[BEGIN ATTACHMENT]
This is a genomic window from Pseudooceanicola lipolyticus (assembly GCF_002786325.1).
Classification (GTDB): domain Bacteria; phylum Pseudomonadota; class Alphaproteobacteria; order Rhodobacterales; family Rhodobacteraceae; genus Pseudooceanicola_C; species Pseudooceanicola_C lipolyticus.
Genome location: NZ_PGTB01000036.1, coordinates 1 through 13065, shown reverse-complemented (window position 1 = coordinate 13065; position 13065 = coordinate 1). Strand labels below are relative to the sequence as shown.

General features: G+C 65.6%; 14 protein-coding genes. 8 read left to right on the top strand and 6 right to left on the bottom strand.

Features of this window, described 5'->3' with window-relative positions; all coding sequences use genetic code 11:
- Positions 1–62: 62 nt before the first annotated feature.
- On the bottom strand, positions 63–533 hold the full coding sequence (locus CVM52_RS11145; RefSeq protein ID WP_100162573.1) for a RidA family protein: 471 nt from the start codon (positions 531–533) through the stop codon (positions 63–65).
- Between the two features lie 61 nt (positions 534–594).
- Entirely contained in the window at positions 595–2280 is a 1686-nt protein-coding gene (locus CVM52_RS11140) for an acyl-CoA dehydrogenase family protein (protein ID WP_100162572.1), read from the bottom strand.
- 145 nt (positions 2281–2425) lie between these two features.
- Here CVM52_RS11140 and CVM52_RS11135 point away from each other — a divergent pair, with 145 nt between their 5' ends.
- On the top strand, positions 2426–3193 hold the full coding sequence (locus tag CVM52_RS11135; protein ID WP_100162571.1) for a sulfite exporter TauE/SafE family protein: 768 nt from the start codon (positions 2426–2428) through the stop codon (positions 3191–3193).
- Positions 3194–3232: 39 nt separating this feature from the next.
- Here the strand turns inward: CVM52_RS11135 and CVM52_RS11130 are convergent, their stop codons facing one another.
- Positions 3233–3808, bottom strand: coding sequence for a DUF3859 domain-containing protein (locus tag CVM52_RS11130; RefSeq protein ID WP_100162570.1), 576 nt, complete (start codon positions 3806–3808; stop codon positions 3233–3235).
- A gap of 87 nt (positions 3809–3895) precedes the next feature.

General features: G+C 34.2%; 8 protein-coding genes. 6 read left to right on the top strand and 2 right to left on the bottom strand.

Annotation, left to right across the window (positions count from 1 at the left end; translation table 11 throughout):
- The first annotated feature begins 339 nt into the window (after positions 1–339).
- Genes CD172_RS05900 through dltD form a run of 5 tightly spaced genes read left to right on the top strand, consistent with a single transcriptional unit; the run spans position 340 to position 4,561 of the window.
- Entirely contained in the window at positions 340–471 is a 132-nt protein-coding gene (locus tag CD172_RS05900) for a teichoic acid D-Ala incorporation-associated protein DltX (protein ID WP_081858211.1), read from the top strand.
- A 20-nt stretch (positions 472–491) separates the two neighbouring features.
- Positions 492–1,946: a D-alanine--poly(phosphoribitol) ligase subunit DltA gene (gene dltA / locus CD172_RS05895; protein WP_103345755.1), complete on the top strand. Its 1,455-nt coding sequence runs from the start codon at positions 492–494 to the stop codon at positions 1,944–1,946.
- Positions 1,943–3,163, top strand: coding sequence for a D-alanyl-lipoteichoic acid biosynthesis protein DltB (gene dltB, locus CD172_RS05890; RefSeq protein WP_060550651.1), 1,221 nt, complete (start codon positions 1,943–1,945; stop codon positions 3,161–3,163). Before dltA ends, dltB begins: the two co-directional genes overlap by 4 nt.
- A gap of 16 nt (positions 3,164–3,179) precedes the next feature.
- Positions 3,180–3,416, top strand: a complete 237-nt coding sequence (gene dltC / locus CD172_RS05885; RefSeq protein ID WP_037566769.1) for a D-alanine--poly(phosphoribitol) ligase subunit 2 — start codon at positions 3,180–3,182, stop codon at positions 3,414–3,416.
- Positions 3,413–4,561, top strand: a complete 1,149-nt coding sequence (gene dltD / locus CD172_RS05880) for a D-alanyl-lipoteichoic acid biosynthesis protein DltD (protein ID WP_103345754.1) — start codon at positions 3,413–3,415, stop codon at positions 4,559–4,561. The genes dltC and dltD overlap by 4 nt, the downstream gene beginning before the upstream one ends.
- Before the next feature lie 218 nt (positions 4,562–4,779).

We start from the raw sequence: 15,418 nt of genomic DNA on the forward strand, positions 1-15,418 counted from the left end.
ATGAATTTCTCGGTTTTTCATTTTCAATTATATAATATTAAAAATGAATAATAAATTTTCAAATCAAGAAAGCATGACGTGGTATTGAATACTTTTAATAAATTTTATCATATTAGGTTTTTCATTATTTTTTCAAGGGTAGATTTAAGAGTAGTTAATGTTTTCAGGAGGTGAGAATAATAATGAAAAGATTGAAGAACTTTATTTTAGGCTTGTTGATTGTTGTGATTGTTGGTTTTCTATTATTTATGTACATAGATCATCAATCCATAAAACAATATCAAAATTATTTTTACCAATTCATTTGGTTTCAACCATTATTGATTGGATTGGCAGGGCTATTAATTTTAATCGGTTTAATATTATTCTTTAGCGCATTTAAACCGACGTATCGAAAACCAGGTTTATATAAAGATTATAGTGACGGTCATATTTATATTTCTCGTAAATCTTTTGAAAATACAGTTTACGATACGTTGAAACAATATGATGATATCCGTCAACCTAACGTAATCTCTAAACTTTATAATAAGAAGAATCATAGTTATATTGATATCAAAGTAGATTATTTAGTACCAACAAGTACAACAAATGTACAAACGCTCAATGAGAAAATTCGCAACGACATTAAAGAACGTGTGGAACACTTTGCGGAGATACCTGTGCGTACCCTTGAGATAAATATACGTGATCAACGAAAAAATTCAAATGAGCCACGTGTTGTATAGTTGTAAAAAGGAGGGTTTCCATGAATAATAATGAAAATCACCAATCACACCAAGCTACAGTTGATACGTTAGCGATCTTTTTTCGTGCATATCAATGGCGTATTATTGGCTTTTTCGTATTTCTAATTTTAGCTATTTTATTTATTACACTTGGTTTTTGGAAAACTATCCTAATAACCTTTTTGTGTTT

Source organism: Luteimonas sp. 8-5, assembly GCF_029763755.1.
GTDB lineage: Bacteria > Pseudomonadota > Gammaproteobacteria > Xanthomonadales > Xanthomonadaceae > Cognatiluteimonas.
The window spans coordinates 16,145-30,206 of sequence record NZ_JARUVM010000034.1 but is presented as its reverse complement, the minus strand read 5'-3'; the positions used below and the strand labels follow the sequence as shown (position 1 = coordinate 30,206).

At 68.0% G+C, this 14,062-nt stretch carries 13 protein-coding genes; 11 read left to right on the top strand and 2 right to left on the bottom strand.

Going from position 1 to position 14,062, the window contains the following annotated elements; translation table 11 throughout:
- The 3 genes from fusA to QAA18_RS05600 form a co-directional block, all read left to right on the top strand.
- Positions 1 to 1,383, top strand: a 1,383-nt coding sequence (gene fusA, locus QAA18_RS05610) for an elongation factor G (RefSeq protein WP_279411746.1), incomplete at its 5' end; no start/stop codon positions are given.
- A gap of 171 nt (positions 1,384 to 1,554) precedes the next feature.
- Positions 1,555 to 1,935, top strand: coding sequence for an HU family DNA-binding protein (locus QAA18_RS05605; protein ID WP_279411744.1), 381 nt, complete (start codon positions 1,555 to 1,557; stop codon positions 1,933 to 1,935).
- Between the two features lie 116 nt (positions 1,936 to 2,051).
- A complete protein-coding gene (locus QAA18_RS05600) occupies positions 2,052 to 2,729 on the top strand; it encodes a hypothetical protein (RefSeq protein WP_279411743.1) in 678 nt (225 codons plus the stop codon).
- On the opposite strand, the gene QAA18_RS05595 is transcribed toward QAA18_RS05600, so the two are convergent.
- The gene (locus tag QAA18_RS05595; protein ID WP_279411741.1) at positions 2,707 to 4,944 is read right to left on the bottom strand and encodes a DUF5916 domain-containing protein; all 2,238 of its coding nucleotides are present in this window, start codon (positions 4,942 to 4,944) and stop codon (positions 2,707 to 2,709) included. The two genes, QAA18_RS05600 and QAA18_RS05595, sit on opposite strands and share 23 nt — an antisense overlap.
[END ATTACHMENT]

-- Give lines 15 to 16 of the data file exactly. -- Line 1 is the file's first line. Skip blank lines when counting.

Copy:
- Positions 3233–3808, bottom strand: coding sequence for a DUF3859 domain-containing protein (locus tag CVM52_RS11130; RefSeq protein ID WP_100162570.1), 576 nt, complete (start codon positions 3806–3808; stop codon positions 3233–3235).
- A gap of 87 nt (positions 3809–3895) precedes the next feature.